Through the story of the brief, brave life of a promising poet, the president and CEO of New York's Metropolitan Museum of Art evokes the turmoil and tragedy of the Vietnam War era.
In That Time tells the story of the American experience in Vietnam through the life of Michael O'Donnell, a bright young musician and poet who served as a soldier and helicopter pilot. O'Donnell wrote with great sensitivity and poetic force, and his best-known poem is among the most beloved of the war. In 1970, during an attempt to rescue fellow soldiers stranded under heavy fire, O'Donnell's helicopter was shot down in the jungles of Cambodia. He remained missing in action for almost three decades.
Although he never fired a shot in Vietnam, O'Donnell served in one of the most dangerous roles of the war, all the while using poetry to express his inner feelings and to reflect on the tragedy that was unfolding around him. O'Donnell's life is both a powerful, personal story and a compelling, universal one about how America lost its way in the 1960s, but also how hope can flower in the margins of even the darkest chapters of the American story.
About the Author
Daniel Weiss is the President and CEO of the Metropolitan Museum of Art. He was previously President of Haverford College, President of Lafayette College, Dean of the Krieger School of Arts & Sciences at Johns Hopkins University, Chair of the Johns Hopkins History of Art Department, and a consultant with Booz, Allen & Hamilton. He is a member of the Council on Foreign Relations, Vice Chair of the Samuel H. Kress Foundation, and is a member of the boards of the Yale School of Management, the Library of America, the Wallace Foundation, and the Posse Foundation. Daniel Weiss is the recipient of the Van Courtlandt Elliott Prize from the Medieval Academy of America and the Centennial Medal from the Foreign Policy Association, and he is a member of the Society of Scholars at Johns Hopkins University. Weiss holds a PhD from Johns Hopkins University, an MBA from Yale University, and a BA from George Washington University. This is his sixth book.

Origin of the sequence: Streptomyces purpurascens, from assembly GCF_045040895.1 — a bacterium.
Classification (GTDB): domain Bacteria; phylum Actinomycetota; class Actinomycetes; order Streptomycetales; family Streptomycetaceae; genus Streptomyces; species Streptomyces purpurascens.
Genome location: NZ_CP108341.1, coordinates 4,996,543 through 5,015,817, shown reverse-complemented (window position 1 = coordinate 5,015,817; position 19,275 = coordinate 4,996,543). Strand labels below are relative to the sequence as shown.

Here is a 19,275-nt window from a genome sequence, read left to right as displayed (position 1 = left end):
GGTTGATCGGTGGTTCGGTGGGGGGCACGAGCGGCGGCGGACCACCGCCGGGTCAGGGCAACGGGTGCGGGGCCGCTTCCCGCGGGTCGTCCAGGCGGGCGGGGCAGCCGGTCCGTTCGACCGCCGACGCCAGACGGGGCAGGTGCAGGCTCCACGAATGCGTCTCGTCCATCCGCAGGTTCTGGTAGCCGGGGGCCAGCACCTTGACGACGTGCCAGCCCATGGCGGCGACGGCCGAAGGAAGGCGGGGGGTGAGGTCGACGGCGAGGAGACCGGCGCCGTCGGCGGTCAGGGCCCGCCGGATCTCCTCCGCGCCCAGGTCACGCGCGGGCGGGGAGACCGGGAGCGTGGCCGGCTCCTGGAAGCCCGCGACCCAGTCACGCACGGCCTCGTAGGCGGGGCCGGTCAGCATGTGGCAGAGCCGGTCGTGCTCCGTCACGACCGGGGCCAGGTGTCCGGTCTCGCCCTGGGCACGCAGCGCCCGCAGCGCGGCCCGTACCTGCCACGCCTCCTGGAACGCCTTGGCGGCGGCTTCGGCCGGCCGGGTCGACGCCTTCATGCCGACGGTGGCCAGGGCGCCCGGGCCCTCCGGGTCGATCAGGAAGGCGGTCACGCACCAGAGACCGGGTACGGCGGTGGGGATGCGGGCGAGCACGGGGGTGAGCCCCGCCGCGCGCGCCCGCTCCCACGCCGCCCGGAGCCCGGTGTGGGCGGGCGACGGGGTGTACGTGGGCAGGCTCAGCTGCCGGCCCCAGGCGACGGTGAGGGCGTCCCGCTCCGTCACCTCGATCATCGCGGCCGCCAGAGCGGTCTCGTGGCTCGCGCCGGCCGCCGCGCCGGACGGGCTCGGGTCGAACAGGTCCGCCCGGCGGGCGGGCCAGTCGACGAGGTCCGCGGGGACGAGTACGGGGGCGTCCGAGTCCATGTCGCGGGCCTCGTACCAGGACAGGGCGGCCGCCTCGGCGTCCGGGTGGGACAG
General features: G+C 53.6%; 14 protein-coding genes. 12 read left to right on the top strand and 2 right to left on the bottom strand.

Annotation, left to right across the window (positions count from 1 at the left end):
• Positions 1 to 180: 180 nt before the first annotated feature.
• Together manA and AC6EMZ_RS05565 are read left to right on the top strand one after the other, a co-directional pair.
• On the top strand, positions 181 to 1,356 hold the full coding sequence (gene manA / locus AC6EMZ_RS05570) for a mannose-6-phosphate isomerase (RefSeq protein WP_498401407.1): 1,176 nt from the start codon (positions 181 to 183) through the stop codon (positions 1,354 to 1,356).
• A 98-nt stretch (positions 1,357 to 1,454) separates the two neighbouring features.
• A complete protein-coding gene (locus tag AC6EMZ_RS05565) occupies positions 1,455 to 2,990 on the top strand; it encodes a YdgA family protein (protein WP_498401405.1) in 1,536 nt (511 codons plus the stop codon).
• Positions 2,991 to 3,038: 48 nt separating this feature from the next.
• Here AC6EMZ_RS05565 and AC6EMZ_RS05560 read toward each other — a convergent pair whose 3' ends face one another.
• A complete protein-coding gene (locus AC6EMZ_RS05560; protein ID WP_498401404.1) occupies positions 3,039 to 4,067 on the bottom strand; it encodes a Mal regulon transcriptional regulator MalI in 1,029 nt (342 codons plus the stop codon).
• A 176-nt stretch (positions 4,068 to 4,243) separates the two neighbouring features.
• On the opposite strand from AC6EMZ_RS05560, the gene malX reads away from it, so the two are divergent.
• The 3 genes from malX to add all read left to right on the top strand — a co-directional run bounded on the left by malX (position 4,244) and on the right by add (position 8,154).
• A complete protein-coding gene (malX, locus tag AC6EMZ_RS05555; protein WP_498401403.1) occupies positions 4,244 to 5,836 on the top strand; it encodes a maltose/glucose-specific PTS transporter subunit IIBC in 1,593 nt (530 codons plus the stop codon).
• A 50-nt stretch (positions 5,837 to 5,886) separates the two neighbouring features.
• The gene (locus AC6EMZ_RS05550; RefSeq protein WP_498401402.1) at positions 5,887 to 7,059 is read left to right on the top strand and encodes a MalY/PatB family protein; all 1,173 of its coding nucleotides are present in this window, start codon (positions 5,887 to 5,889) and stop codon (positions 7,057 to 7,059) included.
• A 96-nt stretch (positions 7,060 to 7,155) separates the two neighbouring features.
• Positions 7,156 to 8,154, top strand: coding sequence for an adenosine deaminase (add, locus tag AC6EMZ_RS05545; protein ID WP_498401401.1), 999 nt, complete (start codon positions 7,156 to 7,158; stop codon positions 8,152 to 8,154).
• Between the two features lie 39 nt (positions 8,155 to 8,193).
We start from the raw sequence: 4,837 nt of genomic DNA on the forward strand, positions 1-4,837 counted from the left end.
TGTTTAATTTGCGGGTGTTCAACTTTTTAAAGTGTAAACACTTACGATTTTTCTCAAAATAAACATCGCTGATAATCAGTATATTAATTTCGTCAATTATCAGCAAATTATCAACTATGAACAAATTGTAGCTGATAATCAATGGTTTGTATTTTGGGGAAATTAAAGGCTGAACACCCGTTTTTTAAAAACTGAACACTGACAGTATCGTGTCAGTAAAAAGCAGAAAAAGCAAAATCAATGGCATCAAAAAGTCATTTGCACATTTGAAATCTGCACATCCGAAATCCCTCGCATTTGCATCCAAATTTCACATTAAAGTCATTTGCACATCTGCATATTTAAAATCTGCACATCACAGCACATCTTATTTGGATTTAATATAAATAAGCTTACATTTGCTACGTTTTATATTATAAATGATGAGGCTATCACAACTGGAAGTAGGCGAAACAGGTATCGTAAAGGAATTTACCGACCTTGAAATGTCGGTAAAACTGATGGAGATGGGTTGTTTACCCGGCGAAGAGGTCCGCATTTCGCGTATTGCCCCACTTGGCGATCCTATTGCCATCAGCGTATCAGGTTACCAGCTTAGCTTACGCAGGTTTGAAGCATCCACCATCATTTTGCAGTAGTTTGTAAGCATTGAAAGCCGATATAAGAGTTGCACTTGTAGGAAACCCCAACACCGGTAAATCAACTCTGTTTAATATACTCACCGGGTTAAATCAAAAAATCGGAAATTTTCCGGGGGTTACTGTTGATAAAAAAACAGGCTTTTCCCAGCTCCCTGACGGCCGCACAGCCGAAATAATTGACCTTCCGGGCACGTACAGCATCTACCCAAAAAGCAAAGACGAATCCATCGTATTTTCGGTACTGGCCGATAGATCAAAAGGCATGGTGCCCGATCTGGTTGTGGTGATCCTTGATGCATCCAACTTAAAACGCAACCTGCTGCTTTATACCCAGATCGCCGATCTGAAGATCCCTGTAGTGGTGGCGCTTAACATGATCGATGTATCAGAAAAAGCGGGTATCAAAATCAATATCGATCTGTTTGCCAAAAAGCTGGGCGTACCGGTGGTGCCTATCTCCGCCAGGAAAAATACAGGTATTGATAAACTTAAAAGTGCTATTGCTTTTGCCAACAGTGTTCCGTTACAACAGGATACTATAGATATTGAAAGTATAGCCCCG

"a stunning book... well written and presented. Weiss, the president and CEO of the Metropolitan Museum of Art in New York, is an accomplished researcher and writer. He has produced a nicely constructed offering that threads a historical narrative of the Vietnam War into the story of Army Capt. Michael D. O'Donnell...I enjoyed this book. I recommend that it become a staple in high school curricula as a resource during the study of the Vietnam War."—VVA Veteran
"Poignant...Weiss brilliantly evokes O'Donnell's fatal mission and the toll his MIA status took on his loved ones...As a précis on the tragic place Vietnam holds in the American consciousness... this slim book succeeds admirably."—Publishers Weekly
"So many years after the Vietnam War, Dan Weiss has written an elegiac book about a soldier and poet who died when his helicopter went down in the jungle. A tribute to all soldiers who died in Vietnam, it's also a reminder that soldiers die at the will of people who may or may not understand what they are sending them to die for."—Frances Fitzgerald, author of Fire in the Lake
"This is a brilliant reflective recreation of Michael O'Donnell's Vietnam and the insistent questions in his sacrifice."—Harold Evans, author of The American Century
"They called it the pucker factor--the helplessness you felt riding in a chopper taking fire from below. It took half a century to dull those memories. Dan Weiss brought them back in one chapter."—James Sterba, Vietnam correspondent, New York Times, 1969-1970
"Dan Weiss has told a compelling story about the creative and artistic spirit of one soldier, but learning about Michael O'Donnell forces us to remember that there were more than 58,000 such stories of lives cut short; wives, parents, and siblings left behind; children unborn; songs not sung; and poems not written. Each of these deaths is like a jagged scar on the soul of our nation, made all the more infuriating for having occurred as part of a poorly explained and inconclusive war. In That Time reminds us what happens when leaders fail, that at the end of every bullet is someone's son or daughter, someone like Michael O'Donnell."—William S. Cohen, secretary of defense, 1997-2001
"In That Time rescues a young man's life from the jungle ravine where his helicopter crashed during the Vietnam War and was left undiscovered for decades. Like thousands of other soldiers whose lives had barely begun only to be squandered in that war, Michael O'Donnell had his hopes and dreams, family and friends. His poems about the war are still shared by veterans. Weiss examines O'Donnell's loss with meticulous and civic compassion."—John Balaban, author of Remembering Heaven's Face